The similarities between Dr. Kathy Reichs and Dr. Temperance Brennan are striking. Both are world-renowned forensic anthropologists, dedicated to solving crimes and uncovering the truth by studying skeletal remains. And they both write fiction, basing their novels on actual cases they have worked on. Sorry, conspiracy theorists: The similarity ends there – sort of.
We used only real science. We didn’t make things up. In TV, you have to answer to a lot of bosses. Writing for TV is quite different.
>Reichs is real and is both a scientist and a prolific writer who sometimes works her literary magic at the home she owns in Isle of Palms. Brennan? She’s a product of Reichs’ vivid imagination and professional acumen, the protagonist of “Bones,” the Fox Network’s longest running drama ever.
“Professionally, she’s me,” Reichs explained. “But I wanted her to have flaws in her personal life. For example, she’s a recovering alcoholic.”
After 12 years, the final episode of the TV show aired March 28, but Reichs won’t be closing the book on her literary career anytime soon. She has written 18 Temperance Brennan novels, and her latest work of fiction, which has nothing to do with “Bones” Brennan, will be available to her current and potential fans in July.
Reichs was a professor at the University of North Carolina-Charlotte when she decided to try her hand at writing fiction and “bringing science to a broader audience.” Two years later, in 1997, she completed “Deja Dead,” a New York Times bestseller that launched her lengthy and still vibrant writing career. Seventeen more Temperance Brennan novels followed, and she also co-wrote the “Virals” young adult series with her son, Brendan Reichs.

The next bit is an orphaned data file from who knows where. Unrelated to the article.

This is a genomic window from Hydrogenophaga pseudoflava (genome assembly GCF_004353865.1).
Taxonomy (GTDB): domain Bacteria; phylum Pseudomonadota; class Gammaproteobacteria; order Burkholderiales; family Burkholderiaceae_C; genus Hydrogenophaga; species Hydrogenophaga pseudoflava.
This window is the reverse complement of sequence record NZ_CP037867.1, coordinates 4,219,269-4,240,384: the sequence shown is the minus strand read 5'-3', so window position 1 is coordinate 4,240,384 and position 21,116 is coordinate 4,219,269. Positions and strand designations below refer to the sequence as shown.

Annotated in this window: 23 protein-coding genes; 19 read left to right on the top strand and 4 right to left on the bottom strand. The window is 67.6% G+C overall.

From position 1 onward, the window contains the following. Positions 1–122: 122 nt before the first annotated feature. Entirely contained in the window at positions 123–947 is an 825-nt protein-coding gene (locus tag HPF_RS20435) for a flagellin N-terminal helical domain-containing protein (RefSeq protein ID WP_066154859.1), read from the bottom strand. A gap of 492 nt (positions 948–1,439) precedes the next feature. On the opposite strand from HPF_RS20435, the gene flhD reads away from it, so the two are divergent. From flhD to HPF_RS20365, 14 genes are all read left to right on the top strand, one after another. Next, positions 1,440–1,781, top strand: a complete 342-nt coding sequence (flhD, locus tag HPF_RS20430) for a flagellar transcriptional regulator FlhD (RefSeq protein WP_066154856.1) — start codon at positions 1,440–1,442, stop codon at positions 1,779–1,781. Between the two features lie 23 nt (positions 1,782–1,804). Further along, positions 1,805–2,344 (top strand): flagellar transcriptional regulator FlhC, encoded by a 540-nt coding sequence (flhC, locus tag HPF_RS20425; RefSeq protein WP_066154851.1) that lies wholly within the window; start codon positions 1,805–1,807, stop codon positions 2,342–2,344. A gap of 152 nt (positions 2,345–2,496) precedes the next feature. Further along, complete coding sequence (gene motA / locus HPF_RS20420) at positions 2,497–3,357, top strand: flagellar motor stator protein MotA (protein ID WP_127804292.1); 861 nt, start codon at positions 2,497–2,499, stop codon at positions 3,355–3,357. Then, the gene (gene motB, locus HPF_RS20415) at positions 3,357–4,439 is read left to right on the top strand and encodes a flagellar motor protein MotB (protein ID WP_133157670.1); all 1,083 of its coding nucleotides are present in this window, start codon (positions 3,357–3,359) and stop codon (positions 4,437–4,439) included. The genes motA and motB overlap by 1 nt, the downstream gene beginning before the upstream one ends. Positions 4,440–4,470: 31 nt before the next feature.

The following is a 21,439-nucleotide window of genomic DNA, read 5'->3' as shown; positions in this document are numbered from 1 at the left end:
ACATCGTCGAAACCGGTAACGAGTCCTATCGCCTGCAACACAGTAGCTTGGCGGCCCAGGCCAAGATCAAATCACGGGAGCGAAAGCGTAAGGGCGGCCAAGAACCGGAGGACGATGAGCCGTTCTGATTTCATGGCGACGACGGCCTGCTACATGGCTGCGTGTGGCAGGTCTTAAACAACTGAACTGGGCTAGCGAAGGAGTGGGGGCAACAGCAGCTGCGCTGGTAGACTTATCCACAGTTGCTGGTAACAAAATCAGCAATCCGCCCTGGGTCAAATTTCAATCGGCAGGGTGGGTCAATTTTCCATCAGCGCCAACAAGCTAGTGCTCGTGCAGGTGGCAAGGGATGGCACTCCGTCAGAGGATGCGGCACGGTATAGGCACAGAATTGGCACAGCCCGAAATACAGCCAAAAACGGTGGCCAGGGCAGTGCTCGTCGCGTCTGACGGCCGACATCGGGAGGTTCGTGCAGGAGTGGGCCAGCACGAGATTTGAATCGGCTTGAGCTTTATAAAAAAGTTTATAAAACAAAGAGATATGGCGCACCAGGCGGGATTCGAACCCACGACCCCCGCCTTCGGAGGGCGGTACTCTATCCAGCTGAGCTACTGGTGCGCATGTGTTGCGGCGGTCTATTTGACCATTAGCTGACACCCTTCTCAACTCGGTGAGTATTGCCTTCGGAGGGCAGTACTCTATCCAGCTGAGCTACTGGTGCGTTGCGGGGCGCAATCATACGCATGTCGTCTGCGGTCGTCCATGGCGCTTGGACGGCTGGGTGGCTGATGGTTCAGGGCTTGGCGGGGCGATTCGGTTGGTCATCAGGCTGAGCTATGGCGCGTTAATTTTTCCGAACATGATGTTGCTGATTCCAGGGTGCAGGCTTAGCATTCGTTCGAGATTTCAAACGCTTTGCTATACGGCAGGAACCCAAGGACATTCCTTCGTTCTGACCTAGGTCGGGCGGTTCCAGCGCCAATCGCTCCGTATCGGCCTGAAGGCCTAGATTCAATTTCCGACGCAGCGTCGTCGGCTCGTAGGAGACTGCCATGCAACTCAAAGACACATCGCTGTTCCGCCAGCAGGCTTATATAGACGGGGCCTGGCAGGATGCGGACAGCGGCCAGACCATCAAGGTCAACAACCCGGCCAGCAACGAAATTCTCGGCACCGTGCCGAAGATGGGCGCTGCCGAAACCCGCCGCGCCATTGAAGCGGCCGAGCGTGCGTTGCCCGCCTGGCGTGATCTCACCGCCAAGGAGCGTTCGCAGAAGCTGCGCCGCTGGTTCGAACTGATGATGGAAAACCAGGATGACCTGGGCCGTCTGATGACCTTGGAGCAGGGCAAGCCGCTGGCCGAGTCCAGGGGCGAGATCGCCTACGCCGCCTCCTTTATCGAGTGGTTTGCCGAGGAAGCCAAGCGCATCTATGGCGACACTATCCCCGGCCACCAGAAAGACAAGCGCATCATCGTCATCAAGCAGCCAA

A Chicago native who earned her doctorate at Northwestern University, Reichs added to her literary repertoire in 2005, when Fox decided to bring “Bones” to network television. Reichs was one of the writers for the show, as was her daughter, Kerry. And though Reichs created the main character, she explained that she didn’t have all that much control over the content of the long-running drama. She said her main role was “to advise the other writers and keep the script scientifically accurate.”